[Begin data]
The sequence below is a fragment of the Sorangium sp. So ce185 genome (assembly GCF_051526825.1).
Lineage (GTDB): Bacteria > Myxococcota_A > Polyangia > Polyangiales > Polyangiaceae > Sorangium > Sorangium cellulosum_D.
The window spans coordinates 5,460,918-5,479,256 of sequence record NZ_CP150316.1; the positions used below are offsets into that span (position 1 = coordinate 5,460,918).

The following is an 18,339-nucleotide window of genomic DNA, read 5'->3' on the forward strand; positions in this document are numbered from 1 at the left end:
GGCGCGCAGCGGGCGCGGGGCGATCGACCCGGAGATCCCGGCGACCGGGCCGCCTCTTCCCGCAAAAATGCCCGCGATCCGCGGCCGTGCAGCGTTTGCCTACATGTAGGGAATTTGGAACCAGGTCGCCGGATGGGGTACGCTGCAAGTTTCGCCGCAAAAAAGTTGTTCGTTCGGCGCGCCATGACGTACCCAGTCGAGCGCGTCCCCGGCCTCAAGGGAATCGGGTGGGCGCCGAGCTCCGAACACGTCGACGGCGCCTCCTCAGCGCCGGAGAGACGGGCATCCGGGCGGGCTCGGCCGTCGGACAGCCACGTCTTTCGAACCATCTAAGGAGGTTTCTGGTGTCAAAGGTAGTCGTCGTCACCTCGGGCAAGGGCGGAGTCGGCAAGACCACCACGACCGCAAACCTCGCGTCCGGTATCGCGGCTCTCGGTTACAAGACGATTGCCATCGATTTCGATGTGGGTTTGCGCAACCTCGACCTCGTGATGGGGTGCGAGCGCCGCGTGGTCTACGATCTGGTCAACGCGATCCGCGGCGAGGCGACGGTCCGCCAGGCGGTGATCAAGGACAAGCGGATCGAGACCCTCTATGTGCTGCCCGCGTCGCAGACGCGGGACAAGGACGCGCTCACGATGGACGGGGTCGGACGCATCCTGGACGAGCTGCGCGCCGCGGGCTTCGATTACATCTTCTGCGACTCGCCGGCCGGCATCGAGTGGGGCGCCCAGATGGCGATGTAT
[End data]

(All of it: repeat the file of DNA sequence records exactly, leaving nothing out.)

The sequence below is a fragment of the Sorangium sp. So ce185 genome (assembly GCF_051526825.1).
Lineage (GTDB): Bacteria > Myxococcota_A > Polyangia > Polyangiales > Polyangiaceae > Sorangium > Sorangium cellulosum_D.
The window spans coordinates 5,460,918-5,479,256 of sequence record NZ_CP150316.1; the positions used below are offsets into that span (position 1 = coordinate 5,460,918).

The following is an 18,339-nucleotide window of genomic DNA, read 5'->3' on the forward strand; positions in this document are numbered from 1 at the left end:
GGCGCGCAGCGGGCGCGGGGCGATCGACCCGGAGATCCCGGCGACCGGGCCGCCTCTTCCCGCAAAAATGCCCGCGATCCGCGGCCGTGCAGCGTTTGCCTACATGTAGGGAATTTGGAACCAGGTCGCCGGATGGGGTACGCTGCAAGTTTCGCCGCAAAAAAGTTGTTCGTTCGGCGCGCCATGACGTACCCAGTCGAGCGCGTCCCCGGCCTCAAGGGAATCGGGTGGGCGCCGAGCTCCGAACACGTCGACGGCGCCTCCTCAGCGCCGGAGAGACGGGCATCCGGGCGGGCTCGGCCGTCGGACAGCCACGTCTTTCGAACCATCTAAGGAGGTTTCTGGTGTCAAAGGTAGTCGTCGTCACCTCGGGCAAGGGCGGAGTCGGCAAGACCACCACGACCGCAAACCTCGCGTCCGGTATCGCGGCTCTCGGTTACAAGACGATTGCCATCGATTTCGATGTGGGTTTGCGCAACCTCGACCTCGTGATGGGGTGCGAGCGCCGCGTGGTCTACGATCTGGTCAACGCGATCCGCGGCGAGGCGACGGTCCGCCAGGCGGTGATCAAGGACAAGCGGATCGAGACCCTCTATGTGCTGCCCGCGTCGCAGACGCGGGACAAGGACGCGCTCACGATGGACGGGGTCGGACGCATCCTGGACGAGCTGCGCGCCGCGGGCTTCGATTACATCTTCTGCGACTCGCCGGCCGGCATCGAGTGGGGCGCCCAGATGGCGATGTAT